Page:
chickens poultry farm

Proposals include improvements to animal welfare, such as the banning of fast-growing breeds in free-range chicken production

Red Tractor has launched an industry consultation over plans to update and “evolve” its core standards, with a greater emphasis on animal and farmer welfare and environmental protection.

The consultation, which will run until 5 March, will ask stakeholders for their views on changes across the assurance scheme’s six sectors: beef and lamb, poultry, pigs, dairy, fresh produce and combinable crops and sugar beet. It is due to finalise the revamp by November.

The move would simplify some of the requirements for farmers “to drive greater understanding and compliance, and rationalising standards which are common across multiple sectors, providing improved clarity for both farmers and their assessors”, Red Tractor said.

Key changes include linking welfare outcomes to standards, such as stipulations over housing structures and cleanliness “and making it absolutely clear what is and isn’t acceptable when handling animals”.

Such proposals would see tethering of animals in the dairy and beef & lamb sectors as a management practice banned, while those working in the pig sector would also need to undertake separate animal welfare training.

The consultation also includes proposals for new standards on biosecurity to minimise the risk of disease spread, tighter rules on medicine use and a raft of new welfare rules for poultry keepers, including a proposal that only slower-growing breeds can be used for free-range chicken production.

Improvements to environmental protection are also highlighted, including proposals to improve issues such as soil erosion and nutrient run-off, while actions to boost health and safety on farms are also addressed.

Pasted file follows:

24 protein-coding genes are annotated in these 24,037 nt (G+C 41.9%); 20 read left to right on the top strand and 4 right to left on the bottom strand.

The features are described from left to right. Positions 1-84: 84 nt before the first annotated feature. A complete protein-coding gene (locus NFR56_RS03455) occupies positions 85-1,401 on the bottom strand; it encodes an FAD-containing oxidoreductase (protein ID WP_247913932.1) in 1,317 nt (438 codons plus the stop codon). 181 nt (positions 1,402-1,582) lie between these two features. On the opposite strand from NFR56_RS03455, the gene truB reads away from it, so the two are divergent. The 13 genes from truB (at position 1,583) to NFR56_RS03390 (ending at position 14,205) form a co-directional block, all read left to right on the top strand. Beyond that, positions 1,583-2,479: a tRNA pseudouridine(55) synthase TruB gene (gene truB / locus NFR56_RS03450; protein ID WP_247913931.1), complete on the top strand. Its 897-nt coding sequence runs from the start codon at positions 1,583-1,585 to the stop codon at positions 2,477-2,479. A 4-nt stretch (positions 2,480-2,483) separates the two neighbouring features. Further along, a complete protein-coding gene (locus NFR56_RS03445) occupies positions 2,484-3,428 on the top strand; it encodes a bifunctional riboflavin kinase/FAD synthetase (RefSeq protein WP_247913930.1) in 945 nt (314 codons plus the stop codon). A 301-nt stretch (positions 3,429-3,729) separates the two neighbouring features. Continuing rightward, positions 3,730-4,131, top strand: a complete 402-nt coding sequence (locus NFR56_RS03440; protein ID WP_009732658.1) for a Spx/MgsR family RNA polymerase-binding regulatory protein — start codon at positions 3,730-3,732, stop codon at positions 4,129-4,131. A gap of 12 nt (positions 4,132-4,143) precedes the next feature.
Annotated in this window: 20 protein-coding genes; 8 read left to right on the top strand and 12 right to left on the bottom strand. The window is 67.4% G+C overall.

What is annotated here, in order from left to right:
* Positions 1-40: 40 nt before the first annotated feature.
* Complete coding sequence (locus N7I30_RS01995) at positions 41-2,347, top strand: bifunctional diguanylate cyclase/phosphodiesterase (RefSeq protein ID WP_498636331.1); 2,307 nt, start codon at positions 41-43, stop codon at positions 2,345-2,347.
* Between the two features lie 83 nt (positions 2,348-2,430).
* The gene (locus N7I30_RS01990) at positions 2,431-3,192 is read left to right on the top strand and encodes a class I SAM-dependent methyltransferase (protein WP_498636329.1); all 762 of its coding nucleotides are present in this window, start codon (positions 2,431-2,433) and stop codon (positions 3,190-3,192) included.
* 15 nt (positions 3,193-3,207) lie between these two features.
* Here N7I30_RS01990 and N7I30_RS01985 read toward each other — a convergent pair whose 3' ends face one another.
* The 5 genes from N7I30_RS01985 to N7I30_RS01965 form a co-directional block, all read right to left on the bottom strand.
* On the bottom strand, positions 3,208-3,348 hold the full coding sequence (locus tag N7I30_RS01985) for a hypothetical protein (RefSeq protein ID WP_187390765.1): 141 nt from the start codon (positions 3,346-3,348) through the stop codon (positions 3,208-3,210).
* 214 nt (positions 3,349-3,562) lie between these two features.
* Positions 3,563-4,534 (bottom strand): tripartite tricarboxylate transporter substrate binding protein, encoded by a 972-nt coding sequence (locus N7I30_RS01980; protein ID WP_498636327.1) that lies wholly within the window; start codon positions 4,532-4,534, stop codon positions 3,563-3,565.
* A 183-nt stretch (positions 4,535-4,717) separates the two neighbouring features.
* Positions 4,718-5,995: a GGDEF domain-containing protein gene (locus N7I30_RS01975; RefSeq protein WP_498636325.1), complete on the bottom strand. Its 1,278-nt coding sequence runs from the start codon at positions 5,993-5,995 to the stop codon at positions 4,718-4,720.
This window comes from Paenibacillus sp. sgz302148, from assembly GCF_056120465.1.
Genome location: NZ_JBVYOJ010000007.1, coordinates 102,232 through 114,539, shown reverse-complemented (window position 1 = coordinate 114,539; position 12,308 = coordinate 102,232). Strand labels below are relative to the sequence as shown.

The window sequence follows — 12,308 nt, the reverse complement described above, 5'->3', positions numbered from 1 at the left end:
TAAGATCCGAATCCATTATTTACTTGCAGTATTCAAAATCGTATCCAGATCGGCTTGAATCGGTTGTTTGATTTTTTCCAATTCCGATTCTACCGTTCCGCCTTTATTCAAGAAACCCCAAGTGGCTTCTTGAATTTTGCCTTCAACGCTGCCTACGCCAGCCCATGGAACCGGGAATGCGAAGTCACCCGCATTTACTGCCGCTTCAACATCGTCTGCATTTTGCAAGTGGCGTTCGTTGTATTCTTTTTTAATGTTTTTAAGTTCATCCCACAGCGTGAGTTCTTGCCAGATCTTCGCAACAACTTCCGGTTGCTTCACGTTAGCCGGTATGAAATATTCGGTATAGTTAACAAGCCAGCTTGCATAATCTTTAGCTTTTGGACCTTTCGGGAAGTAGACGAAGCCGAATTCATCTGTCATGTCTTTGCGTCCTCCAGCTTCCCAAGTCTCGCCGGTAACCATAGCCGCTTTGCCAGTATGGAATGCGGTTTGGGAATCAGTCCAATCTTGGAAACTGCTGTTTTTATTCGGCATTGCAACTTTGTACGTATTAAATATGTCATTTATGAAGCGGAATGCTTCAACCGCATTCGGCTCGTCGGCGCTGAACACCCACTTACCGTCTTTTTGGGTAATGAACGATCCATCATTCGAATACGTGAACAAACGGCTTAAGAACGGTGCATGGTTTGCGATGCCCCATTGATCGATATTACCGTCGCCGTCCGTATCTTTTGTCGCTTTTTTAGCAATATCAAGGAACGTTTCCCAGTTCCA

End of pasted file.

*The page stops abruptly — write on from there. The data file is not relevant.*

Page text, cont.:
The consultation follows the introduction of a suite of voluntary additional ‘modular standards’ over the past two years, including specific higher welfare standards in areas such as poultry.

It follows recommendations made in a review of the scheme by academic Dr Jonathan Birnie in 2019, which identified limitations in the current standards around animal and worker welfare and environmental protection in particular.

“We are a proven world leader in food chain assurance, but we cannot rest on our laurels,” said Red Tractor CEO Jim Moseley.

“Red Tractor is recognised as a symbol of British food quality but to maintain this, our standards must continue to evolve with the times, to ensure they address changes in legislation, industry practice and reflect the emerging issues on shoppers’ minds,” he added.

“At a time of ever-increasing scrutiny, preserving the public’s trust in UK agriculture and the Red Tractor logo has never been more important.

“These proposals strive to strike a delicate balance which protects and promotes our members, reassures consumers and customers, while acknowledging the implications of the challenges that the industry faces with future trade deals and the agricultural transition plan.”